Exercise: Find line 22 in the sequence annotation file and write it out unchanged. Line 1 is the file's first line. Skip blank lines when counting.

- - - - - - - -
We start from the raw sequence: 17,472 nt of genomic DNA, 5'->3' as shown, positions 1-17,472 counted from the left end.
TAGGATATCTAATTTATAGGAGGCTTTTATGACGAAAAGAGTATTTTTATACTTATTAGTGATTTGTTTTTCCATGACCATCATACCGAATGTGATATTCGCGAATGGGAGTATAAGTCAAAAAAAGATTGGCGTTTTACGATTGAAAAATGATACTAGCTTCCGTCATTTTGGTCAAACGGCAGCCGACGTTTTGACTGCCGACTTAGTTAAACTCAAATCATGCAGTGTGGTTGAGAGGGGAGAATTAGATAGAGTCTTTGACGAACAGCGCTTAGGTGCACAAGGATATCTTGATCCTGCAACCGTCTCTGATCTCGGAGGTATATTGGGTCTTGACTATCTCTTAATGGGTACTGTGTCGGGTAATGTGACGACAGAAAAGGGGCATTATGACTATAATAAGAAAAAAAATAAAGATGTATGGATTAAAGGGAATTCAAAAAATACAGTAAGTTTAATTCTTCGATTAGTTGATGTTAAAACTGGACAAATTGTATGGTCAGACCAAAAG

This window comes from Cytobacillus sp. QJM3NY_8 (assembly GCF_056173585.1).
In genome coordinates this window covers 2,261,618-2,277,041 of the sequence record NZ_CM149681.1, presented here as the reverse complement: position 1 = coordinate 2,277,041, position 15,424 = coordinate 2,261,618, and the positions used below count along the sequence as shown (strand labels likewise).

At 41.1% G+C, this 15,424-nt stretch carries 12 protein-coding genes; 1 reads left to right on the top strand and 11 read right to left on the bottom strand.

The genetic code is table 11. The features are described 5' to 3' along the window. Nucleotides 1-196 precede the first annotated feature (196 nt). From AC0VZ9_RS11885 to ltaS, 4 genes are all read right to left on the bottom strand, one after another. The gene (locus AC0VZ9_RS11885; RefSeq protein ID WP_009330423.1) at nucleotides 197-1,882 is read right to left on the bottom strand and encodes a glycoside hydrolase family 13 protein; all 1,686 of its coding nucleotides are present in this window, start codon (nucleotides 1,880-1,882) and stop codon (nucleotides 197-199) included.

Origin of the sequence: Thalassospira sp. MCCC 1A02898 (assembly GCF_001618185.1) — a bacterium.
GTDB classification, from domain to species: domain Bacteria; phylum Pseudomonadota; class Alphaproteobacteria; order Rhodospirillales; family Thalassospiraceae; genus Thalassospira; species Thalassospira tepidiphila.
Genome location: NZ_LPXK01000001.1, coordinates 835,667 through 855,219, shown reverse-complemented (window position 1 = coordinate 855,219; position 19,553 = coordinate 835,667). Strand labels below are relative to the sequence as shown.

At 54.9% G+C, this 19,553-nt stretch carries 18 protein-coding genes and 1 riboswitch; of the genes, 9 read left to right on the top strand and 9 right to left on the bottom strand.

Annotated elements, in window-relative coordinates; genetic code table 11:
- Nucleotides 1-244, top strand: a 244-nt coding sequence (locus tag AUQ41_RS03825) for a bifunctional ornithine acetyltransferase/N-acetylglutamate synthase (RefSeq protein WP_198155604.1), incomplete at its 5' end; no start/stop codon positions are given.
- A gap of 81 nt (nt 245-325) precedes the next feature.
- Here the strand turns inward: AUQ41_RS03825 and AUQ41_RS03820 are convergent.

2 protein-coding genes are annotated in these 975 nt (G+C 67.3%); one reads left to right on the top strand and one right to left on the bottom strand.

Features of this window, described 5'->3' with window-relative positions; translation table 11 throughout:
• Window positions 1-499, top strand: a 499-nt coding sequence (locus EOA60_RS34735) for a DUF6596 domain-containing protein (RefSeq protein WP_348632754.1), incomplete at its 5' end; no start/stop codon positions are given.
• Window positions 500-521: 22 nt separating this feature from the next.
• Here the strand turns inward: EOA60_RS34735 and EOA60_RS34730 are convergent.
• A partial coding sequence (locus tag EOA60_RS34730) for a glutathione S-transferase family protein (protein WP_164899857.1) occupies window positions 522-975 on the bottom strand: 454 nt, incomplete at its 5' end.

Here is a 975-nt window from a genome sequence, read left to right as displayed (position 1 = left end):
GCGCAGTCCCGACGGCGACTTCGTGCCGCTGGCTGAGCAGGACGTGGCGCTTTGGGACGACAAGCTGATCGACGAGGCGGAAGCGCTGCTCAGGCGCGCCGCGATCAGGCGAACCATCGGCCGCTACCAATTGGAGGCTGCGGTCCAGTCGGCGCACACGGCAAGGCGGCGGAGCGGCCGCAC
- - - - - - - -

GCGCAGTCCCGACGGCGACTTCGTGCCGCTGGCTGAGCAGGACGTGGCGCTTTGGGACGACAAGCTGATCGACGAGGCGGAAGCGCTGCTCAGGCGCGCCGCGATCAGGCGAACCATCGGCCGCTACCAATTGGAGGCTGCGGTCCAGTCGGCGCACACGGCAAGGCGGCGGAGCGGCCGCAC